There are multiple choices today for a small business when deploying a phone system. Among others, there is a choice of integrator or reseller, a choice of vendor, and a choice of how to deploy the system – cloud or premise. There are pros and cons for cloud versus premise. But if you choose premise as the way to go, then even with that there are options. You could just buy a box with the phone system / UC software installed on it and away you go. But you don’t have to do that if you don’t feel it’s the right approach for you. Instead, you can go the virtualization route, which is a bit different.
Virtualization allows a company to deploy multiple IT applications on the same server. As the computing power of the servers has gone up, it has also increasingly meant that the computing power on the server would not entirely be used because the application did not need all those resources. In other words, some computing power was idle. And as the raw computing power grew year over year due to the microprocessor capability increasing, then depending on the year you bought your server(s), there could be idle computing resource per dedicated piece of hardware because the application running on that server still needs the same amount of resources. So, if you have an oversubscribed server from the perspective of computing resources, there would be idle resources. So, the idea of running multiple applications on the same server via partitioning the server to be able to run multiple applications was born.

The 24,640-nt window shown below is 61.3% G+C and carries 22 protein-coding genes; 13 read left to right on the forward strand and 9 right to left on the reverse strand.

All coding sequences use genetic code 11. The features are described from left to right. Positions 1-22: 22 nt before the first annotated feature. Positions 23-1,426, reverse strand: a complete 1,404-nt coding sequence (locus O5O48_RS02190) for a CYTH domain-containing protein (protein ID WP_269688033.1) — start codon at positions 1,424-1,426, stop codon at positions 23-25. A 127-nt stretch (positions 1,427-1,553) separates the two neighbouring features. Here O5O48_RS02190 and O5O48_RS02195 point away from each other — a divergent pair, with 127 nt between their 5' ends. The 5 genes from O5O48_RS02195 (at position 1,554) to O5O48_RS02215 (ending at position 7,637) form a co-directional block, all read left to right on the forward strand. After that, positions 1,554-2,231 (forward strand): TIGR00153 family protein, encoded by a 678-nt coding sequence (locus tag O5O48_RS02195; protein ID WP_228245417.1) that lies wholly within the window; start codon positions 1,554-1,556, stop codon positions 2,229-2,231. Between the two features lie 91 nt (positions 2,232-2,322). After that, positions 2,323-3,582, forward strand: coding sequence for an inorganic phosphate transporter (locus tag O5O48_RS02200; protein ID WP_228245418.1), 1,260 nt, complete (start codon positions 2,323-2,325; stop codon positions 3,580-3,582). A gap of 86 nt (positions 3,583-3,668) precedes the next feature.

As this became economically attractive, yet another deployment option was born – running multiple applications on the same physical server. Even for a small business, this can be economically attractive. If you purposely purchased a higher power server because you wanted to run multiple IT applications on it and installed virtualization software to control the different applications, then your overall expenses would go down because you wouldn’t have to purchase all the different dedicated hardware. It would be less expensive overall since even with the added expense of the virtualization software, such as VMWare, there would be fewer servers, and you’d be paying less cooling and electricity bills since you wouldn’t have all those servers.
What kinds of applications are we talking about? Think about typical IT applications, such as database, mail, CRM, and website, that run on traditional servers. But communications infrastructure has also been moving to traditional servers. Media servers and session border controllers (SBCs) can be software, and, thus, can be virtualized as well. And so, obviously, can the communications phone systems. Sangoma PBXact and Switchvox phone systems run on typical Intel and Dell servers. We also offer them via the cloud or via a virtualized offering that can go onto the virtualized server and run on the same machine as other IT applications.
To read more about the other benefits of small business phone system virtualization, please download our whitepaper here.